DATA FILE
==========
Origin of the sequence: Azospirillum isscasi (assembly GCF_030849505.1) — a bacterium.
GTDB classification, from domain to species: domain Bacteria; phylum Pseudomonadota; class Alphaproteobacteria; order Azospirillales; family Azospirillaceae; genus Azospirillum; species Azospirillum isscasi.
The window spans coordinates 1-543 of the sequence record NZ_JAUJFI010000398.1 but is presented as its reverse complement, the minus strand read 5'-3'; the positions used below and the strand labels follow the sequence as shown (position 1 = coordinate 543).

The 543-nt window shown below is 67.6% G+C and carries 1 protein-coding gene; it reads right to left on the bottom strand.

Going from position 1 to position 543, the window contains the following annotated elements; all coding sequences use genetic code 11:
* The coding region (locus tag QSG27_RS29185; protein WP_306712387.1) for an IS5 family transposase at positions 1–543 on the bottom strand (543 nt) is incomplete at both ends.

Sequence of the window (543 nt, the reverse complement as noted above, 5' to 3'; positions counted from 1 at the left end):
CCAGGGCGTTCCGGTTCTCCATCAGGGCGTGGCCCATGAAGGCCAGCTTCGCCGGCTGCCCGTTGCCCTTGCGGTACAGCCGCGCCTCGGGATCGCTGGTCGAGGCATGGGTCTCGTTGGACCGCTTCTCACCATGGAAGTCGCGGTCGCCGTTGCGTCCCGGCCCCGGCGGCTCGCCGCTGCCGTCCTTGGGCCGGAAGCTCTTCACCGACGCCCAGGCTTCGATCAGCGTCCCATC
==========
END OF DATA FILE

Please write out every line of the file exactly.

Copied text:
Origin of the sequence: Azospirillum isscasi (assembly GCF_030849505.1) — a bacterium.
GTDB classification, from domain to species: domain Bacteria; phylum Pseudomonadota; class Alphaproteobacteria; order Azospirillales; family Azospirillaceae; genus Azospirillum; species Azospirillum isscasi.
The window spans coordinates 1-543 of the sequence record NZ_JAUJFI010000398.1 but is presented as its reverse complement, the minus strand read 5'-3'; the positions used below and the strand labels follow the sequence as shown (position 1 = coordinate 543).

The 543-nt window shown below is 67.6% G+C and carries 1 protein-coding gene; it reads right to left on the bottom strand.

Going from position 1 to position 543, the window contains the following annotated elements; all coding sequences use genetic code 11:
* The coding region (locus tag QSG27_RS29185; protein WP_306712387.1) for an IS5 family transposase at positions 1–543 on the bottom strand (543 nt) is incomplete at both ends.

Sequence of the window (543 nt, the reverse complement as noted above, 5' to 3'; positions counted from 1 at the left end):
CCAGGGCGTTCCGGTTCTCCATCAGGGCGTGGCCCATGAAGGCCAGCTTCGCCGGCTGCCCGTTGCCCTTGCGGTACAGCCGCGCCTCGGGATCGCTGGTCGAGGCATGGGTCTCGTTGGACCGCTTCTCACCATGGAAGTCGCGGTCGCCGTTGCGTCCCGGCCCCGGCGGCTCGCCGCTGCCGTCCTTGGGCCGGAAGCTCTTCACCGACGCCCAGGCTTCGATCAGCGTCCCATC